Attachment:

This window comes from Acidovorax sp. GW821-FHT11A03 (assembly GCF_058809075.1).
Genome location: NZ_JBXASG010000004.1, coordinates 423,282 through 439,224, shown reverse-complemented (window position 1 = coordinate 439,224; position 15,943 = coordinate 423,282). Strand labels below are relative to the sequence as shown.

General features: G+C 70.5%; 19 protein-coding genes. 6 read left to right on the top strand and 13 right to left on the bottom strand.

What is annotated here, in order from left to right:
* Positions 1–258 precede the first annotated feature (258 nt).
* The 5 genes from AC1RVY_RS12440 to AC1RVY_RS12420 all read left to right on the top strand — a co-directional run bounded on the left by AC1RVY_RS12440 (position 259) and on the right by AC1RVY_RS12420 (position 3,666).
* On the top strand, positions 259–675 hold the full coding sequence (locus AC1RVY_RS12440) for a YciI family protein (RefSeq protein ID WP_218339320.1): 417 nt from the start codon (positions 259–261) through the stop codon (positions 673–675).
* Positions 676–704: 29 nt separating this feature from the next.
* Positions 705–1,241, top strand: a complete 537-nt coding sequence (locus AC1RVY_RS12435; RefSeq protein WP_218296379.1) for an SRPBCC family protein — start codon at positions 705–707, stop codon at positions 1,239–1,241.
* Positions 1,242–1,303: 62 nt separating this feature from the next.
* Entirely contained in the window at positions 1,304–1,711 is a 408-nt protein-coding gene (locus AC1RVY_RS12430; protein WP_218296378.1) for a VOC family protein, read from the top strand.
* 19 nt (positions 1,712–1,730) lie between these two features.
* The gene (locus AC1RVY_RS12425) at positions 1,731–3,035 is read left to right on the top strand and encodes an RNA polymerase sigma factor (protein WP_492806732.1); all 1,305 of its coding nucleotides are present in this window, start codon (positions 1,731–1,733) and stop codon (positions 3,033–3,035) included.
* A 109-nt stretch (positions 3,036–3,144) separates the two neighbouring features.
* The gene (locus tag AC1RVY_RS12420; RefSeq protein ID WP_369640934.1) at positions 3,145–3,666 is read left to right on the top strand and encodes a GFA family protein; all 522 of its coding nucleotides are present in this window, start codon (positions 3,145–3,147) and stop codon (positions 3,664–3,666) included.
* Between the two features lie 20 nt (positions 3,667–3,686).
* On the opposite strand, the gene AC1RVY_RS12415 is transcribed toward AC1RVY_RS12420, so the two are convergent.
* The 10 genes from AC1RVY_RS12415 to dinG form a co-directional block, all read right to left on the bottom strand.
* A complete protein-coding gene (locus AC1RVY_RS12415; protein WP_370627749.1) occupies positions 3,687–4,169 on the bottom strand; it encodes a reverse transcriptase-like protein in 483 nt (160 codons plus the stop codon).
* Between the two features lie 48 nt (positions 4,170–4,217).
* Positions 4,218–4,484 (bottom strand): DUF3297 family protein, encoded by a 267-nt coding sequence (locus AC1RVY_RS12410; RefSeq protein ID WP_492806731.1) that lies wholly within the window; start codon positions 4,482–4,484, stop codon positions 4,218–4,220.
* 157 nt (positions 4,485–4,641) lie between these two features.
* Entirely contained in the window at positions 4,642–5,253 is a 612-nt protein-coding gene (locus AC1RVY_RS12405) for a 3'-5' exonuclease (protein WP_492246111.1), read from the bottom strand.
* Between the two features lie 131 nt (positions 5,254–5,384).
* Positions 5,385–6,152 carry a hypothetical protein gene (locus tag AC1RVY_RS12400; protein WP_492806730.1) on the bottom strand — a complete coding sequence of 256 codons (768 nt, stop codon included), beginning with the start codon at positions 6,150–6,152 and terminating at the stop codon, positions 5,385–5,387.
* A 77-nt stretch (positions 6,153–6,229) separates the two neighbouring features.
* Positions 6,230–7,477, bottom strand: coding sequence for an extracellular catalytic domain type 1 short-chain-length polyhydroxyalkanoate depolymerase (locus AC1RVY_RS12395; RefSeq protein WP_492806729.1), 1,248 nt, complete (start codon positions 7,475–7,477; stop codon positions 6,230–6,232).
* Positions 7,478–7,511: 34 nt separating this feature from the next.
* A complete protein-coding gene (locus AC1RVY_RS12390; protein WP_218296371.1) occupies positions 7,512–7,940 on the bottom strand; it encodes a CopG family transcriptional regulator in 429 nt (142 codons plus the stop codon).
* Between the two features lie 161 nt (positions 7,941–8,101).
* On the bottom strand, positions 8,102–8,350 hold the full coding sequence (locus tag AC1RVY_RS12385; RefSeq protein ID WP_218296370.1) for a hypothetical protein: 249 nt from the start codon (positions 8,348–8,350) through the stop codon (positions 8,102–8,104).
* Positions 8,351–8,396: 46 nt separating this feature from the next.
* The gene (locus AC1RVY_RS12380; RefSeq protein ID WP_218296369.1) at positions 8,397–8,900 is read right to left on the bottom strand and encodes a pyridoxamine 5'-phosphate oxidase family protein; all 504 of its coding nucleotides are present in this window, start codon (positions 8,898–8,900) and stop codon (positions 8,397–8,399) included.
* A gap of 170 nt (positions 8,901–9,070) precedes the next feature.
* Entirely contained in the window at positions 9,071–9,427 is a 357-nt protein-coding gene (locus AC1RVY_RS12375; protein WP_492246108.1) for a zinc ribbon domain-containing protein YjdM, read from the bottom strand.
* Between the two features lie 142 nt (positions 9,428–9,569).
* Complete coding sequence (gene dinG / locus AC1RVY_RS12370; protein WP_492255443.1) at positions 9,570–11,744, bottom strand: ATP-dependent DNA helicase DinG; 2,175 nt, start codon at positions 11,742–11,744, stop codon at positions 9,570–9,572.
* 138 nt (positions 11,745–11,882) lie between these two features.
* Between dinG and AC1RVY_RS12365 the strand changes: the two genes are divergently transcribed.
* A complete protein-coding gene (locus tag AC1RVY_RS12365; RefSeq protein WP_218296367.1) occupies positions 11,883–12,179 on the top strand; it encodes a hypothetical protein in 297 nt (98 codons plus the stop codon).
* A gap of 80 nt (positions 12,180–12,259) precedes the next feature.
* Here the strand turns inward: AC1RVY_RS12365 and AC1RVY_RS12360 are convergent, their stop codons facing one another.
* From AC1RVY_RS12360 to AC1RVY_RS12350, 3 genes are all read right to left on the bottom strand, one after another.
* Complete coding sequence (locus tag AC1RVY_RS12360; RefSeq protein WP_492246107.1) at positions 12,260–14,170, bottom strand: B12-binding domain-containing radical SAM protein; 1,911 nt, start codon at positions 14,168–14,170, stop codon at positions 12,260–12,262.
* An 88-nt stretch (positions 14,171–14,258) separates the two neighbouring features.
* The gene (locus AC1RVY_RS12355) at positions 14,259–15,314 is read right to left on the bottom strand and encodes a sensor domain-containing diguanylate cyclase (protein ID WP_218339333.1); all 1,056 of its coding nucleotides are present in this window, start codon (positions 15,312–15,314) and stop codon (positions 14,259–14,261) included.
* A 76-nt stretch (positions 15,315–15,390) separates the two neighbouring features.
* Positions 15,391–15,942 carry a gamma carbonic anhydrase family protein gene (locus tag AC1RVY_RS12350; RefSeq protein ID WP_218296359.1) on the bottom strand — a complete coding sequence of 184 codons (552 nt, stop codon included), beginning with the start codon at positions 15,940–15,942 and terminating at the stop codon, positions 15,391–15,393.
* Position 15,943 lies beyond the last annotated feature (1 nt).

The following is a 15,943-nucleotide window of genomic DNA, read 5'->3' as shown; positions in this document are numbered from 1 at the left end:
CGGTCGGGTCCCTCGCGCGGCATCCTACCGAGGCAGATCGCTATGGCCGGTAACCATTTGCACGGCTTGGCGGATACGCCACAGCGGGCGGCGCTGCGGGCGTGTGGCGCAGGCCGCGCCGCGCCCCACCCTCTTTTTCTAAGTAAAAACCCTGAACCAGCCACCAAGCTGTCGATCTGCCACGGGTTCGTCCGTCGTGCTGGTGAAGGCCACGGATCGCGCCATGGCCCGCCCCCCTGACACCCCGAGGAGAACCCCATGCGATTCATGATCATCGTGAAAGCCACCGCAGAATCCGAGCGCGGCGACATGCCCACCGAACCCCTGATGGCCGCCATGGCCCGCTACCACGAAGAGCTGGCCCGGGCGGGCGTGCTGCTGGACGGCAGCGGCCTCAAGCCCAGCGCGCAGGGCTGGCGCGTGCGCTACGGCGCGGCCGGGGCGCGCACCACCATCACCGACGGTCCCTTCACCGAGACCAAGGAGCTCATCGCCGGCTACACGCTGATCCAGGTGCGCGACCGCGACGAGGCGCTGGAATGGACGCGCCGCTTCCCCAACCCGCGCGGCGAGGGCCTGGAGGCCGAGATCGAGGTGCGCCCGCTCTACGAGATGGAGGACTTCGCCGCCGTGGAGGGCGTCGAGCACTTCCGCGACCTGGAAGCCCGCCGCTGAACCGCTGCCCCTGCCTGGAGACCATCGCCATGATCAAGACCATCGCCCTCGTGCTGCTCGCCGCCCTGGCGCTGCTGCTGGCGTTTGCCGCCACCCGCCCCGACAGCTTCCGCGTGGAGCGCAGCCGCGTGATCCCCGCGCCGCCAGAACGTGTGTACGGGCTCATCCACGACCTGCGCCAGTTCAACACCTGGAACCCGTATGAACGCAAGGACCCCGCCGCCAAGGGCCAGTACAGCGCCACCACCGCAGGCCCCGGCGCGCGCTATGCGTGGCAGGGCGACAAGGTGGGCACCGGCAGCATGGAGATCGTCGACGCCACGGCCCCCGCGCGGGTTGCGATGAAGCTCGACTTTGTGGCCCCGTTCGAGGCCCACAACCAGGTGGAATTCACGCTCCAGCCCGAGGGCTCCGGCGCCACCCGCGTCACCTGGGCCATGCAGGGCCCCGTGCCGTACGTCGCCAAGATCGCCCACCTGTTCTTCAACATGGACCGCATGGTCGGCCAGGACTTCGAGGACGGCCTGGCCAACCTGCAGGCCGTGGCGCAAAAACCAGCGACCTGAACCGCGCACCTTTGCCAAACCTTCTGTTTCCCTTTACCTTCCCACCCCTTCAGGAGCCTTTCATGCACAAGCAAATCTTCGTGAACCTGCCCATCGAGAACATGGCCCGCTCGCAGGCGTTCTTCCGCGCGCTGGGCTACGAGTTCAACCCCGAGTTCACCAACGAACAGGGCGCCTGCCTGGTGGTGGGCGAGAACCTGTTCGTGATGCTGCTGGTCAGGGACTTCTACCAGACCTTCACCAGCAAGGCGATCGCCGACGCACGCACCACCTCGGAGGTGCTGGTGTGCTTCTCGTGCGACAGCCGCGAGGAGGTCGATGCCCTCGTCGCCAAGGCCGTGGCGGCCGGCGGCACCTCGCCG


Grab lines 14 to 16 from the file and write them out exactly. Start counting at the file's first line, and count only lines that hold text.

* A 109-nt stretch (positions 3,036–3,144) separates the two neighbouring features.
* The gene (locus tag AC1RVY_RS12420; RefSeq protein ID WP_369640934.1) at positions 3,145–3,666 is read left to right on the top strand and encodes a GFA family protein; all 522 of its coding nucleotides are present in this window, start codon (positions 3,145–3,147) and stop codon (positions 3,664–3,666) included.
* Between the two features lie 20 nt (positions 3,667–3,686).